Australian Embassy, Austrade promote grassfed beef in the Philippines
Meat and Livestock Australia, the Victorian State Government and several Filipino restaurants have joined forces to promote Aussie Grassfed beef.
It will run in Manila, Cebu and Davao from 20 June until 20 August.
The Australian ambassador Amanda Gorely invited participants to experience devouring Aussie grassfed beef prepared in different ways.
Inside FMCG attended one of the culinary trails at restaurants such as The True Grill, Blackbird, Green Pastures and City of Dreams: Red Ginger. They created interesting Australian beef dishes to fit the Filipino palate.
“Basically, Australia is the number one supplier of beef in the Philippines in terms of imports. Of all the beef that’s imported in the Philippines comes from Australia,” said Natasha Monks, Austrade trade commissioner in Manila.
“So what we wanted to do is to promote what Australian beef is about, which is the premium Australian grassfed beef. Here in the Philippines, it’s the market dominated by the US. This is about being on the menu, showing different ways to enjoy grassfed beef from Australia.
“The benefits of grassfed beef are it’s low in cholesterol and low in fat so it’s a better option. [The cattle] graze out in the fields. They’re not contained in small pens and fed just to get fatter, to get the fat marbling. There’s a lot of space for them to roam [around].”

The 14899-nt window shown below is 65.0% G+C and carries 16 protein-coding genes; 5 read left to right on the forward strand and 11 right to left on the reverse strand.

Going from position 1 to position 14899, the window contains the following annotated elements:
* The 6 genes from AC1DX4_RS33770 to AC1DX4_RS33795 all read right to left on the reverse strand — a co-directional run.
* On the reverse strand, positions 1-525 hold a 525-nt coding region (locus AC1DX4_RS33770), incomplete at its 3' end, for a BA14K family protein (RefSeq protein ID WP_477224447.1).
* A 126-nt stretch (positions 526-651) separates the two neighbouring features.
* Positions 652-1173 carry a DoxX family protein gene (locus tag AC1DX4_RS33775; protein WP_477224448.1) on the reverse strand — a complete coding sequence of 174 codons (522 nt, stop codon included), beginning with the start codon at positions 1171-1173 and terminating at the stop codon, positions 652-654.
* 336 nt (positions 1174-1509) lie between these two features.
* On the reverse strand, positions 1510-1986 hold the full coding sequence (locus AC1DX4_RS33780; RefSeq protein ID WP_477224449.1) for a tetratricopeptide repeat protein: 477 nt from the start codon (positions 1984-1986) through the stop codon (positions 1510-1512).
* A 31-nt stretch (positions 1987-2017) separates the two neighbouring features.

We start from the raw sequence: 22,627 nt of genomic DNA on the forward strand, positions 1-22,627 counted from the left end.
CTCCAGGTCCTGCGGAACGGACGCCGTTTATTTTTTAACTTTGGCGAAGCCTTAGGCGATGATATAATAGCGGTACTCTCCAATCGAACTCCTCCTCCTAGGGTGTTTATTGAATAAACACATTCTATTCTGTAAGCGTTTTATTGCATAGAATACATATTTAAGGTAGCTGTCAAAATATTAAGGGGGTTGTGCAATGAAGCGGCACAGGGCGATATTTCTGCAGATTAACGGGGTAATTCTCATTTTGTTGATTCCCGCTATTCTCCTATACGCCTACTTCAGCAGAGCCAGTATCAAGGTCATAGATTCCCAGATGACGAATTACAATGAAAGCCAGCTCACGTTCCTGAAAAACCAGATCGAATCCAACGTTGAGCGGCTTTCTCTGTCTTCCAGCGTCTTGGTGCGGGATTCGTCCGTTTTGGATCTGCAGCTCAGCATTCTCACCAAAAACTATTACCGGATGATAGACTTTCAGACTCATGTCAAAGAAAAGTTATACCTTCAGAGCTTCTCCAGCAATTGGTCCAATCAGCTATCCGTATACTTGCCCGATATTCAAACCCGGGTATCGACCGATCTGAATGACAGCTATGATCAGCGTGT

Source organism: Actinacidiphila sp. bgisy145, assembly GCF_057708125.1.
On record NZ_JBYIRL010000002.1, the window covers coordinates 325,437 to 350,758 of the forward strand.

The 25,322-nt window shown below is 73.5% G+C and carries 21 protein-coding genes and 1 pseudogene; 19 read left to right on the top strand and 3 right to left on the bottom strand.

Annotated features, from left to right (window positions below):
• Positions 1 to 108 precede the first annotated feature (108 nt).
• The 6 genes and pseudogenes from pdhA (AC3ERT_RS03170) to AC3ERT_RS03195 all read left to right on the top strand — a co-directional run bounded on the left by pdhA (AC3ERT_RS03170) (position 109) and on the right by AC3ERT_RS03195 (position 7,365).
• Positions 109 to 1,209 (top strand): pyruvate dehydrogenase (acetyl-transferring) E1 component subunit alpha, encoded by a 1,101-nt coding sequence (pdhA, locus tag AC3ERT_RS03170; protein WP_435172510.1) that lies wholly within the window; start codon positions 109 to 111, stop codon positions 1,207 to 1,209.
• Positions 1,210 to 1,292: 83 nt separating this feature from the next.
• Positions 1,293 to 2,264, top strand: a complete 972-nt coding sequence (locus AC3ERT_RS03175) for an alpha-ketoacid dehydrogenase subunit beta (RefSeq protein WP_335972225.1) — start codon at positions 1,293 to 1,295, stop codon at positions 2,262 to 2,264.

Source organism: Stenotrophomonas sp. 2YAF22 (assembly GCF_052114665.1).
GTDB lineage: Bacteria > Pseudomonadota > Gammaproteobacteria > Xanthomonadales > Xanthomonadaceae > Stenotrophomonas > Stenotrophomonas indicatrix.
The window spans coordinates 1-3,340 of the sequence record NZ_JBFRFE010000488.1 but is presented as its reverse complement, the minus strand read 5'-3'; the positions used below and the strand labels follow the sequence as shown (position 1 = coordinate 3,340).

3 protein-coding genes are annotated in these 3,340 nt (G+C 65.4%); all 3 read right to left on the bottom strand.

About 97 per cent of cattles in Australia are grassfed, which has high levels of Omega 3 fatty acid that’s known to lower blood pressure and reduce the chances of cancer.
“We had this promotion back in 2015 and there were only 25 restaurants with 37 outlets participating in Manila. This year it’s a bigger promotion where we have expanded to Cebu and Davao restaurants. We [now] have 35 restaurant brands and 58 outlets participating. We have recruited casual restaurants, fine dining restaurants and buffets,” said Liza Bautista, Austrade senior business development manager.
She said Aussie grassfed beef is flexible when prepared and cooked.
“They’re eating grass so they produce a yellow kind of Carotene, which is supposed to be healthier and have better Omega content … so compared to other kinds of beef which has more fat and marbling, this is a leaner type of beef,” said Bautista.
“In terms of exports to the Philippines, we are contributing 40 per cent of the total beef imports to the country, we supply to the processing, food service and retail. Australia is followed by Brazil, Ireland and the US.”
Green Pastures chef Robby Goco said his advocacy and Australia’s sustainability are aligned. They cooked dishes using Australian grassfed beef such as David Burger, Meat on Meat Burger, 80/20 Burger and Steak with Potatoes during the culinary trail.